Managing Harassment Complaints With An Eye Toward Litigation

Saturday, September 1, 2007 - 00:00

Allegations of harassment can impact a company's finances - if a claim goes to trial - and its reputation, something which it has spent years building and maintaining and which transcends monetary value. In order to control and cope with allegations of harassment, the legal apparatus of a company must be focused and prepared when a complaint occurs, in order to guide HR representatives through the process of investigating, responding to, and finally resolving complaints.

Establishing The Process

There should be a step-by-step process for addressing employee complaints, one that meets different goals at each juncture in order to have secure footing for the next step. Following such a process can prevent a volatile and emotional situation, one in which the lives of both the accuser and the accused are at stake, from getting out of hand.

In order to effectively advise an HR department regarding managing harassment claims, legal counsel must begin training HR personnel regarding conducting harassment investigations before any complaints occur. An HR department should be prepared to promptly respond to complaints and recognize when it is necessary to seek the advice of corporate counsel.

Employees should be trained regarding the method for filing complaints and understand what channels are acceptable for doing so. There should be several levels of management available for employee complaints.

When A Complaint Is Filed

Once the company establishes the proper channels for receiving and responding to complaints, employees must be informed about their rights and responsibilities regarding harassment. That includes instruction on the proper way to file a complaint within the organization.

An employee handbook is an excellent way to inform employees about their rights and responsibilities regarding harassment and to explain to them what procedures can be undertaken to begin the investigation process. Employees should sign acknowledgment forms for receipt of the policy prohibiting harassment, to refute any allegations that they never received the policy during future litigation.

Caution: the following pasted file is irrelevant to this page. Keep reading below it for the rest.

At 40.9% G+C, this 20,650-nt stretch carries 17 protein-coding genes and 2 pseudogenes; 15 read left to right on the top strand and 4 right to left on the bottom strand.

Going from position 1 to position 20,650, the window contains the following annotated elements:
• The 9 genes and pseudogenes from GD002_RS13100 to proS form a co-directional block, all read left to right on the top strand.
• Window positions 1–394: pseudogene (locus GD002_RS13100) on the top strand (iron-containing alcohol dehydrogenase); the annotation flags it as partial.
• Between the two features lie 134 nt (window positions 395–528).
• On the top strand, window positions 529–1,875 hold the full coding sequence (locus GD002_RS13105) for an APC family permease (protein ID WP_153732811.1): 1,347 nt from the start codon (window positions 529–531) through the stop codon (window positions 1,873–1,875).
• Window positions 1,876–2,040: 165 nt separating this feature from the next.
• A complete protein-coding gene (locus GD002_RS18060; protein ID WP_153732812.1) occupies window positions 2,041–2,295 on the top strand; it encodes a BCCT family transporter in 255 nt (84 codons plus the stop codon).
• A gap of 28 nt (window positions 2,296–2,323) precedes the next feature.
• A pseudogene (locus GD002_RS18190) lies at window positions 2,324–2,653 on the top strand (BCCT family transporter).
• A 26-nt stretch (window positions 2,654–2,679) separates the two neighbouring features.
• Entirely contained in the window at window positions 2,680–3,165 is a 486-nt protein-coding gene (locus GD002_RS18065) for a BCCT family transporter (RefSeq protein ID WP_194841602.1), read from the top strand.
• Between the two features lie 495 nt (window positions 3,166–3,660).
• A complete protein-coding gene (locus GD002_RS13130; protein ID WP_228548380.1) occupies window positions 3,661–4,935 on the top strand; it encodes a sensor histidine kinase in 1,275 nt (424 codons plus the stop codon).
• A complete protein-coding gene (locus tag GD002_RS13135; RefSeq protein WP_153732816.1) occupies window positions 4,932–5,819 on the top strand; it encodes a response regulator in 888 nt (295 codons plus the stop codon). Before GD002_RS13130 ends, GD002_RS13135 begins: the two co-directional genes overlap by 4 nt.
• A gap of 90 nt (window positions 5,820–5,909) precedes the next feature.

Employers must take complaints seriously but should not assume that the allegations are true or false. An employer's response should include the following components:


Inform the claimant that an investigation will be conducted, will begin promptly, and will be completed in a timely fashion.


Thank the claimant for conveying concerns, and state that the company does not tolerate harassment or discrimination.


Explain that the company needs to gather information, and that no determinations can be made until all information is gathered.


Do not promise confidentiality. Instead, state that all information provided must be investigated, and that it will be kept confidential to the extent possible.

Once an investigation begins, it should be kept confidential to the extent possible. Because interviews with others are necessary, absolute confidentiality cannot be promised.

However, steps can be taken to protect employees in order to keep them from feeling uncomfortable at work. This is especially important to stabilize a typically volatile situation, in which claimants might be tempted to seek legal counsel or other recourse if the company's response is not prompt and remedial in nature.

HR personnel should explore whether the claimant feels comfortable at work or whether steps need to be taken to distance the alleged perpetrator while the investigation is ongoing. They should communicate to the claimant that the company does not retaliate against individuals who express concerns, and request that any future problems be reported immediately.

Investigating A Complaint

During the investigation, all interviews should be conducted in a confidential setting. Keep good documentation of the information provided. Try to have a management member present as a witness during interviews. The witness should be an objective observer, somebody with whom both parties feel comfortable, and above all, somebody who is not an alleged perpetrator. If possible, tell claimants in advance who the witness will be, and make sure they are comfortable with the person.

Approach interviews (whether with a claimant, a witness, or the alleged perpetrator) with an open mind and conduct the interview objectively. Inform everyone interviewed that retaliation for participation in an investigation is not tolerated, so they will feel comfortable answering questions honestly.